from 9Caledarcom

Sprouts for Life: salad blends containing canola and clover

Stock Seed: Pollinator Blend

American Meadows: Honey Bee Wildflower Mix

Applewood Seed Company: Bee Feed Mix

West Coast Seeds: Bee Garden Blend

Victoriana Gardens: Honey Bee Flower Seeds

For season long nutrition and delectation:

Crocus, Scilla

Spring Flowering Heathers, Apple trees


Catmint, clovers, phacelia, echium vulgare, fennels, dills, mustards

Rosemary, thymes, salvias

Caryopteris, sedums, sunflowers, coneflowers, Japanese Knotweed




The Music of the Spheres

from Biophobia, Anonda Bell artist

from Biophobia, Anonda Bell artist


Last night as I was sleeping,
I dreamt—marvelous error!—
that I had a beehive
here inside my heart.
And the golden bees
were making white combs
and sweet honey
from my old failures.



from Last Night as I Lay Sleeping

by Antonio Machado


image courtesy of Kington Dtkiler UFO Farm

image courtesy of Kington Dtkiler UFO Farm


from Scenic Reflections

from Scenic Reflections

Dang. The long range forecast took a sudden…plunge!

Here in the greater Vancouver metropolitan area, we are experiencing an “extreme weather event week”. Temperatures by day will barely lift above freezing, wind chills will drive them down, and overnight lows are expected to be in the minus 10 Centigrade (14 Fahrenheit) range.

Oh my.

With one month to go until Big Leaf Maple and Red Alder bloom, this cold snap could well catch marginal colonies with new brood, an agèd and reduced population, and low-to-no stores. A perilous situation.

Mercifully, the weather is clear and sunny, as it often is when we have temperatures like these. With any luck, the sunshine will heat hives just enough that the cluster inside can break and access stores or emergency feed. In spite of that, the survival of many colonies is now in jeopardy.

Which makes this a strange time to be thinking about swarm prevention! But that is what we are all thinking about, with spring just around the corner. I have been polling my local beekeeping contacts, asking the question:

What strategies do you employ for spring Varroa  and swarm control?

And why?

I hope you will all check in with your comments, advice and experience as well. Meanwhile, think warm thoughts.

image by Brooke Steytler

image by Brooke Steytler

The Home Stretch

It is the 30th of January, 2014. Temperatures are moderating. No freezing weather can be found anywhere in the long range forecasts.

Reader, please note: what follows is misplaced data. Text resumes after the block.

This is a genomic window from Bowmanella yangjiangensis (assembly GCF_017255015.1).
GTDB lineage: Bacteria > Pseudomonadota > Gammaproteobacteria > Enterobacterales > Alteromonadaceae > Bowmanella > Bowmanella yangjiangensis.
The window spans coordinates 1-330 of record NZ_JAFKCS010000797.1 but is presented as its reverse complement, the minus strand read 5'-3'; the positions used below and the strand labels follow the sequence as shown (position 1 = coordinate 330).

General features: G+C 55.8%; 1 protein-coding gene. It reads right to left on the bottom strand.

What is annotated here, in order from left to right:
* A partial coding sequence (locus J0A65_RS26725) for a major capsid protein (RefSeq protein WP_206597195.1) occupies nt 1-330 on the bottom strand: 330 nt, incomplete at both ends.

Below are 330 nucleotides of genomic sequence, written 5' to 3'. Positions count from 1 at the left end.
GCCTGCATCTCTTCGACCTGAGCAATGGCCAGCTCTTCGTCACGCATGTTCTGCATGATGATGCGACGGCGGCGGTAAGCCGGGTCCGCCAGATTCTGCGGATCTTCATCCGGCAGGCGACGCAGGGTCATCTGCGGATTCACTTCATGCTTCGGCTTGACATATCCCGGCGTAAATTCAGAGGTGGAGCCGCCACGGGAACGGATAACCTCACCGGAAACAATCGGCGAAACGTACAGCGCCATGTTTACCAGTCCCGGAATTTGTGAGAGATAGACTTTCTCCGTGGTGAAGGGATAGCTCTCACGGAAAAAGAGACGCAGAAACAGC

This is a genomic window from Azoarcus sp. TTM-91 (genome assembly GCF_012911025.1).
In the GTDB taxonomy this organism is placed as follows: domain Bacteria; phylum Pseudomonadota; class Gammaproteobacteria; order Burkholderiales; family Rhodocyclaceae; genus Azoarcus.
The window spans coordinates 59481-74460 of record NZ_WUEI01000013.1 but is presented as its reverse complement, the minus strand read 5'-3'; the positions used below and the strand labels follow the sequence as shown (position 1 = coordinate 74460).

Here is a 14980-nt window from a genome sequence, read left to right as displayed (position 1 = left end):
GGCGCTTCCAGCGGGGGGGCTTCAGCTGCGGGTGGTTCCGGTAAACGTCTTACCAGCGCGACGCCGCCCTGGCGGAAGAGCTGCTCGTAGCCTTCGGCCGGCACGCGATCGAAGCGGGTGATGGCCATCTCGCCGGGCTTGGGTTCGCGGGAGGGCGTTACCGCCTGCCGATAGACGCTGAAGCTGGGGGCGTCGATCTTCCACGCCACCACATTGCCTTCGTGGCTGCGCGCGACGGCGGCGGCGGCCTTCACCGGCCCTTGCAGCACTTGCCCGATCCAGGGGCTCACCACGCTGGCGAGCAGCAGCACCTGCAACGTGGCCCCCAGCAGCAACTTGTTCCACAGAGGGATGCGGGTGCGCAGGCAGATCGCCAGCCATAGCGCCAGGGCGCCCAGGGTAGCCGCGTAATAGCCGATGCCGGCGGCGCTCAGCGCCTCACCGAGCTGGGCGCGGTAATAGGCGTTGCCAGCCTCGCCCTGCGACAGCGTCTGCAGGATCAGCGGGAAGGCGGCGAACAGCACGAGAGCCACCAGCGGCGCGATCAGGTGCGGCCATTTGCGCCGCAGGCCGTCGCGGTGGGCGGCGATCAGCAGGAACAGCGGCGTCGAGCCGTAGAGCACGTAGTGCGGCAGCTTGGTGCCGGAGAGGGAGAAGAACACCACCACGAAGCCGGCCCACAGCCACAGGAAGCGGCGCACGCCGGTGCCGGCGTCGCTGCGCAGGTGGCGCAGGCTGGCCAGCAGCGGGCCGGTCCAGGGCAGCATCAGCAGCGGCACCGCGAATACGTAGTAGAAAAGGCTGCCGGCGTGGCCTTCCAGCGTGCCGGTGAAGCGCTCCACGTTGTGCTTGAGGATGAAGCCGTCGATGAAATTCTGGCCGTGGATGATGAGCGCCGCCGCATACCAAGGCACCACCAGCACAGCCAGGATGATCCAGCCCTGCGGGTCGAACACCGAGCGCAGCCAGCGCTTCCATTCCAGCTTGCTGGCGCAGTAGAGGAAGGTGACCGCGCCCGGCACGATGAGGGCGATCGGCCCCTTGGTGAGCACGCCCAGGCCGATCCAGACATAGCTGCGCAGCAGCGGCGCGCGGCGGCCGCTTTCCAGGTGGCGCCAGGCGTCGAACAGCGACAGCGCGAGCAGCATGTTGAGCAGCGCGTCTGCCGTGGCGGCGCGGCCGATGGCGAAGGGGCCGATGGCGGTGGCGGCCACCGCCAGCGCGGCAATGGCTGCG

We are, beekeeper-ly speaking, in the home stretch:

Tom Stockton photo, Into the Home Stretch, Slowly

Tom Stockton photo, Into the Home Stretch, Slowly

It is still too cold to do anything but peek into hives and get a quick feel for what is happening in there. We know the queens are beginning to lay again, and the first round of post-winter-solstice bees should be hatching out now. That means more bees to cover and nurse new brood, so this hatch will spur the queen to:

You go, girl!

You go, girl!

I had tea with Jenn yesterday, who is going through her first winter as a beekeeper. One of her two hives is damp inside…really damp. So we listed all the possible causes, things she can check out today.

1. Jenn is using solid bottom boards (we hates them, nassty thingses!), so perhaps one hive has settled in the back, and water may be pooling in the bottom board.

2. Her entrance reducers are reduced to a single bee width, which doesn’t allow for much ventilation. She’s going to turn them to the larger opening, and make sure the entry is not clogged by dead bees. In the case of a solid bottom board, perhaps she should take the entrance reducer off entirely…

3. Although she has a newspaper filled quilt box above the cluster, it is above the inner cover. My gut tells me that the inner cover must be OVER the quilt box. If placed directly above the cluster, the inner cover still presents a relatively cold surface where the warm, moisture laden air rising off the bees will condense…and drip. With the inner cover placed over the quilt box, that steamy cloud is free to percolate up through the quilt box material, condensing in the upper layers of the insulation (I like fine wood chips) where it cannot drip down onto the bees. If you are using an Ultimate Hive Cover, or prop your wood cover up on popsicle sticks, you don’t even need an inner cover over your quilt box.

4. Which brings us to ventilation. It may be that there is no way for the warm air rising off the cluster to exit the hive. Jenn will check that she has an upper entrance, and that it is clear. She also does not have a screened vent hole in her quilt box.

5. This cluster may just be large and so gives off more moisture. Ventilation is the key to keeping them dry.

6. For some reason, rain may be getting into this hive. Perhaps a rain hat is in order.

As usual, lots to consider.


***UPDATE February 01, 2014:Turns out Jenn painted one hive but not the other. She wondered if painting the hives just seals in the moisture and makes things worse for the overwintering bees. She decided to leave one unpainted to let the wood breathe: an idea I have seen raised on bee boards from time to time. Guess which hive was soaking wet?! It was the UNpainted hive. Seems in our climate at least, there is a lot more water on the outside than the inside, and rain has thoroughly soaked the wood. Whatever ability the wood had to absorb moisture from the cluster (and it should have some) was given up to absorbing rainwater. Painting the hive seals it against rain, and if you provide reasonable ventilation up through the hive, moist air from the bees will vent, and the hive interior should keep reasonably dry.

Although it was barely 8 degrees C, and largely overcast, some bees at the horse farm were venturing out on cleansing flights. Peeking into one of the smaller hives, which went light into winter, I noted they had devoured their supplementary sugar brick. Another batch is cooling in the kitchen!

We are almost there, but not out of the winter woods yet.

Hang on girls!